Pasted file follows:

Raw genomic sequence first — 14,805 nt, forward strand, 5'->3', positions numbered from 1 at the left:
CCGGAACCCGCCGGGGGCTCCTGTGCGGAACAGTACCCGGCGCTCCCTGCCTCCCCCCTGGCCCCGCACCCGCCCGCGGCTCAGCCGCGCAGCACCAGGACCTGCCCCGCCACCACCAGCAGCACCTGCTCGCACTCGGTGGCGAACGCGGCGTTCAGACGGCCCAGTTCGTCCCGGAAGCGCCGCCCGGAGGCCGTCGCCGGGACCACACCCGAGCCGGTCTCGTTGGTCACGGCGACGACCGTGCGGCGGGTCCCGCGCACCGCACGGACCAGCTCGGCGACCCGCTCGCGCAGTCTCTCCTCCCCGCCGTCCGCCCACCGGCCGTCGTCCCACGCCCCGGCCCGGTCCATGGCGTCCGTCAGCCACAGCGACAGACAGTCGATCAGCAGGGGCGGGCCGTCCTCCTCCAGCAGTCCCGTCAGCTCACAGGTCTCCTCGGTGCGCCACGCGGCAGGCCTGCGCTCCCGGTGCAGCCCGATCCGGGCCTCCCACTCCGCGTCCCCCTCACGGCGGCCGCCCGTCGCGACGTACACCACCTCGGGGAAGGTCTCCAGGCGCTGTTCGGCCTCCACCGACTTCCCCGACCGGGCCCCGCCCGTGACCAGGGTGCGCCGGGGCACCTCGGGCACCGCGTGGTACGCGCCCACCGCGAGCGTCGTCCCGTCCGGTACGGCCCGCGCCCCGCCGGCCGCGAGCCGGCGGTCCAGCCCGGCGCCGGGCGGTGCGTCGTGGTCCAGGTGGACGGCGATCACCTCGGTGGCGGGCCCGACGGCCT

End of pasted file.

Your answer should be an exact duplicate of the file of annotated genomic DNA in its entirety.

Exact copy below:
Raw genomic sequence first — 14,805 nt, forward strand, 5'->3', positions numbered from 1 at the left:
CCGGAACCCGCCGGGGGCTCCTGTGCGGAACAGTACCCGGCGCTCCCTGCCTCCCCCCTGGCCCCGCACCCGCCCGCGGCTCAGCCGCGCAGCACCAGGACCTGCCCCGCCACCACCAGCAGCACCTGCTCGCACTCGGTGGCGAACGCGGCGTTCAGACGGCCCAGTTCGTCCCGGAAGCGCCGCCCGGAGGCCGTCGCCGGGACCACACCCGAGCCGGTCTCGTTGGTCACGGCGACGACCGTGCGGCGGGTCCCGCGCACCGCACGGACCAGCTCGGCGACCCGCTCGCGCAGTCTCTCCTCCCCGCCGTCCGCCCACCGGCCGTCGTCCCACGCCCCGGCCCGGTCCATGGCGTCCGTCAGCCACAGCGACAGACAGTCGATCAGCAGGGGCGGGCCGTCCTCCTCCAGCAGTCCCGTCAGCTCACAGGTCTCCTCGGTGCGCCACGCGGCAGGCCTGCGCTCCCGGTGCAGCCCGATCCGGGCCTCCCACTCCGCGTCCCCCTCACGGCGGCCGCCCGTCGCGACGTACACCACCTCGGGGAAGGTCTCCAGGCGCTGTTCGGCCTCCACCGACTTCCCCGACCGGGCCCCGCCCGTGACCAGGGTGCGCCGGGGCACCTCGGGCACCGCGTGGTACGCGCCCACCGCGAGCGTCGTCCCGTCCGGTACGGCCCGCGCCCCGCCGGCCGCGAGCCGGCGGTCCAGCCCGGCGCCGGGCGGTGCGTCGTGGTCCAGGTGGACGGCGATCACCTCGGTGGCGGGCCCGACGGCCT